THE Holyrood inquiry into the Alex Salmond affair has asked the Scottish Court Service for access to documents it needs after running out of patience with blocking by SNP ministers.

After complaining bitterly yesterday about Government ‘obstruction’, the inquiry today tried to bypass ministers by writing directly to the courts’ Principal Clerk instead. 

It said access was “essential” to completing its work.

The cross-party committee of MSPs asked for access to a raft of documents from Mr Salmond’s successful legal battle against the Scottish Government in 2018 and 2019.

These include all evidence lodged by both the former First Minister and the Government, affidavits, pleadings, disclosed documents, and all information about costs.

The inquiry is looking at how the Scottish Government botched an in-house probe into sexual misconduct claims made against Mr Salmond in 2018. 

Mr Salmond had the exercise set aside in a judicial review at the Court of Session, forcing ministers to admit it had been unfair, unlawful and “tainted by apparent bias”.

The collapse of the Government’s case in January 2019 left taxpayers with a £512,250 bill for Mr Salmond’s costs, and the Holyrood inquiry is investigating what happened. 

The Government also spent another £118,523 on external legal fees.

On 17 January 2019, Nicola Sturgeon gave an undertaking to parliament to “provide whatever material” the inquiry requested.

She said:  “That is the definition of full, thorough and open inquiries. My commitment is that the Government and I will cooperate fully with it, which is, I think, appropriate.”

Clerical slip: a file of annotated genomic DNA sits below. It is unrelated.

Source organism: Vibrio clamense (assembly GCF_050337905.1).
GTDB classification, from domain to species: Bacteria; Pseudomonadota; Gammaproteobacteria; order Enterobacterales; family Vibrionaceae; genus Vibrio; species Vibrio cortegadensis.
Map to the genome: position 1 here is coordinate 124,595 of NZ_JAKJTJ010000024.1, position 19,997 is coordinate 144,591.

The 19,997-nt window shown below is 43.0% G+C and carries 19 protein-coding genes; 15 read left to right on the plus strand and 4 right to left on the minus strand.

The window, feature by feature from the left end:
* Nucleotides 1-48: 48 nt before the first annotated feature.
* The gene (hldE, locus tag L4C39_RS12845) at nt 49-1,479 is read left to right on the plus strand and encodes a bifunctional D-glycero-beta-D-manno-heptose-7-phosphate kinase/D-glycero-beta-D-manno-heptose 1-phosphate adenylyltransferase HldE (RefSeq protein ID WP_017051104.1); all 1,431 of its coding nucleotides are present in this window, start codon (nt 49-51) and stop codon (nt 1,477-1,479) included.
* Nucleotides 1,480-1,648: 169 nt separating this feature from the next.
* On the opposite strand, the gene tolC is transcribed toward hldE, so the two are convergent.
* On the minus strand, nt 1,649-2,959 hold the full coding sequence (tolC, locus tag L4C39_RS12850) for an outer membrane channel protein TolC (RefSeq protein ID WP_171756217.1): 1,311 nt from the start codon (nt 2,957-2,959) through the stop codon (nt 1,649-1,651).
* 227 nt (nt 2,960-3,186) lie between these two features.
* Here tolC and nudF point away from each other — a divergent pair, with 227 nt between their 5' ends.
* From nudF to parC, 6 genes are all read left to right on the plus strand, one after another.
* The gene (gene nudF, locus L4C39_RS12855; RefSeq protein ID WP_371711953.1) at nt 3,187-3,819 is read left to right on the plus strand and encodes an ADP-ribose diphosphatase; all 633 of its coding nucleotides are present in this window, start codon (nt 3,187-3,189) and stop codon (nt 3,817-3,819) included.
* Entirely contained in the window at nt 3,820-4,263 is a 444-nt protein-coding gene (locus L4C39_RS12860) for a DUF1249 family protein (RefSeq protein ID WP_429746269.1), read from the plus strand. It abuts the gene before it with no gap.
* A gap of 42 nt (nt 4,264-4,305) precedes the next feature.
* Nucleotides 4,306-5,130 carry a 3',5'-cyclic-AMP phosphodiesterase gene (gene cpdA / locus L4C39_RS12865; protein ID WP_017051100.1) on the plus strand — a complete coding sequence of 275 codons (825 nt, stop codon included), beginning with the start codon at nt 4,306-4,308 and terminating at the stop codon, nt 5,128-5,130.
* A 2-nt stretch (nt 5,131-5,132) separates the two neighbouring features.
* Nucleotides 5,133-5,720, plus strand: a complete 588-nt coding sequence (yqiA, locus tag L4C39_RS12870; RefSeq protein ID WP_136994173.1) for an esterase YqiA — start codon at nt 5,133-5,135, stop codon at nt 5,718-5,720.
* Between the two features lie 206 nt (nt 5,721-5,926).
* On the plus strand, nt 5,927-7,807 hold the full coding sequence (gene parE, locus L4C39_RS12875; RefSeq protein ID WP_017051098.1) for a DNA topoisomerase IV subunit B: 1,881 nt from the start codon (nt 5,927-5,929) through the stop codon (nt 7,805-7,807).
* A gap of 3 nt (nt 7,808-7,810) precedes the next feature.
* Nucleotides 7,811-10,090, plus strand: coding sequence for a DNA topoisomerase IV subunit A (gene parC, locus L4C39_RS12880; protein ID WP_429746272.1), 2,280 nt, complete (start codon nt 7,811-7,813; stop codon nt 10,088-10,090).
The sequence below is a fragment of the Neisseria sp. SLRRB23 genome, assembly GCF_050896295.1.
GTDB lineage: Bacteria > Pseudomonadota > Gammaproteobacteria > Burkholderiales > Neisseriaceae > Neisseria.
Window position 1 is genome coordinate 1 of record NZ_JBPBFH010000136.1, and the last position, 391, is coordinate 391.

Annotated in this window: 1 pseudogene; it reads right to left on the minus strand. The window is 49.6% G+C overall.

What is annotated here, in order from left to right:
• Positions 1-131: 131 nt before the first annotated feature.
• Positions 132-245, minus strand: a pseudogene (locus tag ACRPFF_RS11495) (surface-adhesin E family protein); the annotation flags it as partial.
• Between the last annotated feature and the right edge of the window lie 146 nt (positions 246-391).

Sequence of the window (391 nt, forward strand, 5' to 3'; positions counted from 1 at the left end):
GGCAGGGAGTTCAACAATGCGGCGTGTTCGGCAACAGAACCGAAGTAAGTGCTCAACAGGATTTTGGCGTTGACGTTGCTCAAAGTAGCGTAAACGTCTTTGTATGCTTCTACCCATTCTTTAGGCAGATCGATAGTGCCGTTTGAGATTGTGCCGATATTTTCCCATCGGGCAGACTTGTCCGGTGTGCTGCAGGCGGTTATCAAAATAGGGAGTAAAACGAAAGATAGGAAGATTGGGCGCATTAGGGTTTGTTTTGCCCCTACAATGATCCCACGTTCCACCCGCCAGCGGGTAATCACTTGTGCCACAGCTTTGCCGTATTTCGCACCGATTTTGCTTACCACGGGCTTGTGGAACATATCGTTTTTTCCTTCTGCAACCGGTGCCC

However her officials and ministers have since tried to block witnesses and withheld swathes of evidence, citing “legal privilege” despite waiving it for three judge-led inquiries. 

Although the Government, in agreement with Mr Salmond, has belatedly offered to share more court evidence with the inquiry, MSPs remain frustrated that it is not enough.

In an email to Gillian Prentice, Director and Principal Clerk of Session and Justiciary, inquiry convener Linda Fabiani said both the Government and Mr Salmond appeared “content for the Committee to have access to court records provided that all relevant legal restrictions are complied with.” 

She said: “The Committee notes the Scottish Government’s intention to release certain documentation and take steps before the Court where needed.

"However, given the importance of these proceedings and the time constraints on the Committee in fulfilling its remit, the Committee has decided to approach the Court directly for confirmation on the position in relation to access to court documents in this case. 

“We consider that having sight of some of the court documents is essential to enable the Committee to meet the terms of its remit.”

“I would therefore be grateful if you could please confirm: 

“1) Whether, or to what extent the Court is able to make the court process in this case available to the Committee. 

“2) If so, details as to which documents and in what manner access to them might be provided.”

Ms Fabiani attached a list of 9 classes of documents the inquiry wanted to see.

Tory MSP Oliver Mundell, the son of former Scottish Secretary David Mundell, was today ordered to leave the Holyrood chamber after accusing Ms Sturgeon of lying.

He said she had lied by failing to keep her promise and refused to retract the unparliamentary language when asked to do so by Presiding Officer Ken Macintosh.

Mr Mundell said later: “Nicola Sturgeon repeatedly told the Scottish Parliament, over and over again, that she would ‘co-operate fully’ with the inquiry and ‘provide whatever material’ was necessary.

“So unless the First Minister provides whatever material the Salmond inquiry requests, as she promised, then she has plainly lied to Parliament.  

“Even the SNP MSP in charge of the committee, Linda Fabiani, has accused her own party leader and the SNP government of obstruction.

“Key documents must be released or the Scottish public will never get answers about what happened and how £500,000 of public money was wasted .”

The Scottish Government has emphatically rejected the suggestion that Ms Sturgeon misled parliament.